Vale must be a gutsy person to have followed through on this story, which involves traveling into the jungle with the girl’s mother to face her family, who are in denial. The documentary outlines the tragic history of Liberia, which began with slaves and then revolution and many years of despotic leaders and social chaos. In this 2013 film, it’s projected as a dangerous place for women, where men think nothing of raping females of any age, and where many still believe in hexes and witchdoctors. Olivia is a bright and lovely girl who faces up to her uncertain future with optimism, which makes the awful outcome even more unbearable.

Suspiria (Prime Video) 5/10

I love Dario Argento films, and the original Suspiria is one of his more memorable outings. So, why do a remake? I had to check it out. I wish I hadn’t. It’s not that this new version slavishly copies the original and therefore is instantly irrelevant. The problem is that its director Luca Guadagnino has used the original film as only a basis, and then added a whole heap of extraneous bollocks that simply dilutes the plot. Like the first version, this Suspiria is set in a dance academy but instead of focusing on a new recruit’s descent into what could be madness or could really be the workings of a witches’ coven, this 2018 version seems to think it necessary to keep on diverting the storyline by focusing on political events of the time. It’s also desperately slow-moving and ultimately boring, despite some florid dancing scenes and very sporadic gore.

Starring Tilda Swinton in no less than three roles, but mostly as Madame Blanc the dance teacher, hers is the only notable performance. Radiohead fans might want to see it to catch Thom Yorke’s soundtrack, but personally, I found its nearly three-hour run-time vastly excessive. There’s some rather interesting cinematography and the colour palette is novel – very bleached-out in contrast to the lurid colours of the original – but the whole thing comes across as needlessly arty and unbearably pretentious. Oh, and because it flips between English and German, the audio/subtitling isn’t up to scratch. Yet another reason to either give this a miss, or if you’re a dance fan, flip to the bits you’re interested in.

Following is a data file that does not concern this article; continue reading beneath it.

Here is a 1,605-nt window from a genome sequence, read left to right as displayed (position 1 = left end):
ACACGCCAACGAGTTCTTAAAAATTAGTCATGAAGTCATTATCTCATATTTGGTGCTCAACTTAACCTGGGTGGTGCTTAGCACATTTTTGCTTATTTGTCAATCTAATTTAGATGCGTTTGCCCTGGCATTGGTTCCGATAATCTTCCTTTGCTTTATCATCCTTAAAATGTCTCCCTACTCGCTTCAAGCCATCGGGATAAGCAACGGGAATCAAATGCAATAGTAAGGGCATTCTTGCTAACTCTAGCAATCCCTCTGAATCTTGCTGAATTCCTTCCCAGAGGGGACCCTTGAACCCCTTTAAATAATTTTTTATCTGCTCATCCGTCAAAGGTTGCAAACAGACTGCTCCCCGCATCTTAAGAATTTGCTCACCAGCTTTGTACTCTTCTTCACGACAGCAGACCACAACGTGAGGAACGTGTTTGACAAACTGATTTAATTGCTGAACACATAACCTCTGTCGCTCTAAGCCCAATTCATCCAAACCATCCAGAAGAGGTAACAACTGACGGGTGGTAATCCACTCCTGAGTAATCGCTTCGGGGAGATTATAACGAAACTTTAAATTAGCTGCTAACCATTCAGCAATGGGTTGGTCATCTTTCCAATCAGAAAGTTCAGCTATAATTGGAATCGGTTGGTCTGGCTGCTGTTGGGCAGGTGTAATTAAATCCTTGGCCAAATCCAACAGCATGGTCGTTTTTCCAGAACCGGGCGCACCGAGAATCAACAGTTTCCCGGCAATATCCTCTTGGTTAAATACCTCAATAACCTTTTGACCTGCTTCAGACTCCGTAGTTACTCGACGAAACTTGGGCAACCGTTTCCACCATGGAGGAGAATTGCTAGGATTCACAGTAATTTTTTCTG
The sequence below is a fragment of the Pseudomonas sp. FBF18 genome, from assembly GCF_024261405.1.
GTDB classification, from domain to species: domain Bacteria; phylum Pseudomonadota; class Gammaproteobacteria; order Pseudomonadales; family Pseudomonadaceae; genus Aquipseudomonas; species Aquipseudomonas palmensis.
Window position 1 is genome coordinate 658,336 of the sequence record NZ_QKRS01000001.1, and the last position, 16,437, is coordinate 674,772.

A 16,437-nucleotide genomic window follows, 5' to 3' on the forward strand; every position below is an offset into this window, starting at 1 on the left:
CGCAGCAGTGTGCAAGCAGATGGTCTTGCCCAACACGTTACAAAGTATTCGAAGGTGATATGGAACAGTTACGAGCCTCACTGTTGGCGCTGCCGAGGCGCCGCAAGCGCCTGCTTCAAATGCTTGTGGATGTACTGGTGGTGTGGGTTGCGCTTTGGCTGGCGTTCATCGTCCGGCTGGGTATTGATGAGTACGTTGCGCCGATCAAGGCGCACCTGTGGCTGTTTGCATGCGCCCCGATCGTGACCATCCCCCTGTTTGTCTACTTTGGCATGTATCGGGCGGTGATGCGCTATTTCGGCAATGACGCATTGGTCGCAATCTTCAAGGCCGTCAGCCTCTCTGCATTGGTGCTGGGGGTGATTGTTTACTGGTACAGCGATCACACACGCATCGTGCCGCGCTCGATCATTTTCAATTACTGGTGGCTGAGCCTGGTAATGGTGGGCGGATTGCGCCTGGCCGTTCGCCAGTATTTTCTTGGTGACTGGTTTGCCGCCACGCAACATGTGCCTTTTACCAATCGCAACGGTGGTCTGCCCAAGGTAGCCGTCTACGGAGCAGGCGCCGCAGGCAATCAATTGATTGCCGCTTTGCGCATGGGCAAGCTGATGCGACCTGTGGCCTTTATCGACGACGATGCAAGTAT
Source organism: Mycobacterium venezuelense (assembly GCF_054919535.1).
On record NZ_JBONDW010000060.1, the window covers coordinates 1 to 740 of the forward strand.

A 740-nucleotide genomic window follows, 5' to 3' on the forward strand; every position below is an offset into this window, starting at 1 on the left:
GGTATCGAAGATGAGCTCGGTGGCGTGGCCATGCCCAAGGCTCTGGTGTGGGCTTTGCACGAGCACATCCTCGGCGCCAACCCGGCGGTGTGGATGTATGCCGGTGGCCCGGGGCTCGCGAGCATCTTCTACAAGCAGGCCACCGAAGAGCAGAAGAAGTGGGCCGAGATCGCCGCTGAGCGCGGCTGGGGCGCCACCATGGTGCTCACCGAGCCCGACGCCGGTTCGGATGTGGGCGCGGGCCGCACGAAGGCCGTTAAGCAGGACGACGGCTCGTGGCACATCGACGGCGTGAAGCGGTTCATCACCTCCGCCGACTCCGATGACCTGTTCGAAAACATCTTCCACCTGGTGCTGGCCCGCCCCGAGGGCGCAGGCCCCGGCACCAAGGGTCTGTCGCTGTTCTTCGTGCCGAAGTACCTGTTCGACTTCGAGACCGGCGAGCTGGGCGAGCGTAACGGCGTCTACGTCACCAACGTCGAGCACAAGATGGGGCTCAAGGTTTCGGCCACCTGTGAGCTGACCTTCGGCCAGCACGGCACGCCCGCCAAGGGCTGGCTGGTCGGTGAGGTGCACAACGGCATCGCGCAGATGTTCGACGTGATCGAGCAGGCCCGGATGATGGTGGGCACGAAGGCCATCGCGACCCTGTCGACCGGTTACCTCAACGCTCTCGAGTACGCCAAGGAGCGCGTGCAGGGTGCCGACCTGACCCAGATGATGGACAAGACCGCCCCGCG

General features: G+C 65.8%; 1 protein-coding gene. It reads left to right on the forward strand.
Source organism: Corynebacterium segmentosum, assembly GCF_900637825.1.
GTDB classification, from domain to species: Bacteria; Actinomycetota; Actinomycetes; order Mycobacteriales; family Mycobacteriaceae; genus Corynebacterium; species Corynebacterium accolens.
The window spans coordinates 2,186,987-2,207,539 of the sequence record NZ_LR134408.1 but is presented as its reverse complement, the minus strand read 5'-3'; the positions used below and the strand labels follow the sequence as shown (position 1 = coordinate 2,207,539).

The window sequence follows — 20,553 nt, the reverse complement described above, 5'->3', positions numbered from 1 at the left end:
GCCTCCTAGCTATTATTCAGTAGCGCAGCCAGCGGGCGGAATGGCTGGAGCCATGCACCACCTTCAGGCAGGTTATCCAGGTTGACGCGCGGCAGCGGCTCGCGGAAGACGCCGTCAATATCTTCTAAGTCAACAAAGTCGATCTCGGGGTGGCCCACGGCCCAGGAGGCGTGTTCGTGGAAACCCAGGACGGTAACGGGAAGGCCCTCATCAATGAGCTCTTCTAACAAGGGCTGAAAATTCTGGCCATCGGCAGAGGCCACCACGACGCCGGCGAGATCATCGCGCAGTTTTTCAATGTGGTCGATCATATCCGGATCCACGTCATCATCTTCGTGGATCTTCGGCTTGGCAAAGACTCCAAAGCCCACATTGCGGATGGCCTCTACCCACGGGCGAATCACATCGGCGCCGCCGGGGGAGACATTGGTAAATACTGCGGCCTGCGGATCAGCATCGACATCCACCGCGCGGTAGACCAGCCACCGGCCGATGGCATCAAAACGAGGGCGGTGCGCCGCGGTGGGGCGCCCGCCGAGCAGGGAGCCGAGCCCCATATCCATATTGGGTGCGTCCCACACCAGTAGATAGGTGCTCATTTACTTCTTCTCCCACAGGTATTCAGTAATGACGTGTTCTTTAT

Sweet Micky For President (DocPlay) 8/10

This eye-opening 2015 documentary is so bizarre that it’s tempting to think that it’s all made up, a bullshit musical/political fantasy. Except that it’s all real. Sweet Micky (aka Michel Martely) is a musical superstar in Haiti who, in 2011, with the help of former Fugees Pras Michel and Jean Wyclif, was elected president of the troubled nation. The film begins in 2010 with Michel encouraging Martely to launch a campaign, a strategy that works. The visually and aurally dynamic film gives us a potted history of Haiti; its escape from slavery, decades of brutal military and political chaos. With a pressing need to escape the stranglehold of political oppression and corruption, Michel, for a reason that’s never clearly explained, feels that Martely is the man to sort out Haiti’s woes once and for all.